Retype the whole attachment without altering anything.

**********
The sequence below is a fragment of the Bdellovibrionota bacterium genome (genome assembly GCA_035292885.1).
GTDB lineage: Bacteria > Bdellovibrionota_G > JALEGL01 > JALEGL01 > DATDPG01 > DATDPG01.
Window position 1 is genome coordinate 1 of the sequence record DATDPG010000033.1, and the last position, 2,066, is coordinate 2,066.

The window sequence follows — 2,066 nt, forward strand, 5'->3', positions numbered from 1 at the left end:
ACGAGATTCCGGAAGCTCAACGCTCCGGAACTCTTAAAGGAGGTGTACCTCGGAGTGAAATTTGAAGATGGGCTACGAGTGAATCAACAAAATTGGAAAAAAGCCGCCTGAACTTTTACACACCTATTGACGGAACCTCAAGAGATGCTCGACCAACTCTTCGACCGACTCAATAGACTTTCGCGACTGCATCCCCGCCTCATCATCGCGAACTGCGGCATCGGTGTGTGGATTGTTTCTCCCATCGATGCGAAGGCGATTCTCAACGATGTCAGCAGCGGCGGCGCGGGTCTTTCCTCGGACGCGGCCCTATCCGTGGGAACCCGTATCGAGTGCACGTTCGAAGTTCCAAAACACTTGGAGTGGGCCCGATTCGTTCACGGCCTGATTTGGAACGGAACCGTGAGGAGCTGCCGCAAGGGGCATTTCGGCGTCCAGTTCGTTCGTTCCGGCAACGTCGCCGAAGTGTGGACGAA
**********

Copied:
The sequence below is a fragment of the Bdellovibrionota bacterium genome (genome assembly GCA_035292885.1).
GTDB lineage: Bacteria > Bdellovibrionota_G > JALEGL01 > JALEGL01 > DATDPG01 > DATDPG01.
Window position 1 is genome coordinate 1 of the sequence record DATDPG010000033.1, and the last position, 2,066, is coordinate 2,066.

The window sequence follows — 2,066 nt, forward strand, 5'->3', positions numbered from 1 at the left end:
ACGAGATTCCGGAAGCTCAACGCTCCGGAACTCTTAAAGGAGGTGTACCTCGGAGTGAAATTTGAAGATGGGCTACGAGTGAATCAACAAAATTGGAAAAAAGCCGCCTGAACTTTTACACACCTATTGACGGAACCTCAAGAGATGCTCGACCAACTCTTCGACCGACTCAATAGACTTTCGCGACTGCATCCCCGCCTCATCATCGCGAACTGCGGCATCGGTGTGTGGATTGTTTCTCCCATCGATGCGAAGGCGATTCTCAACGATGTCAGCAGCGGCGGCGCGGGTCTTTCCTCGGACGCGGCCCTATCCGTGGGAACCCGTATCGAGTGCACGTTCGAAGTTCCAAAACACTTGGAGTGGGCCCGATTCGTTCACGGCCTGATTTGGAACGGAACCGTGAGGAGCTGCCGCAAGGGGCATTTCGGCGTCCAGTTCGTTCGTTCCGGCAACGTCGCCGAAGTGTGGACGAA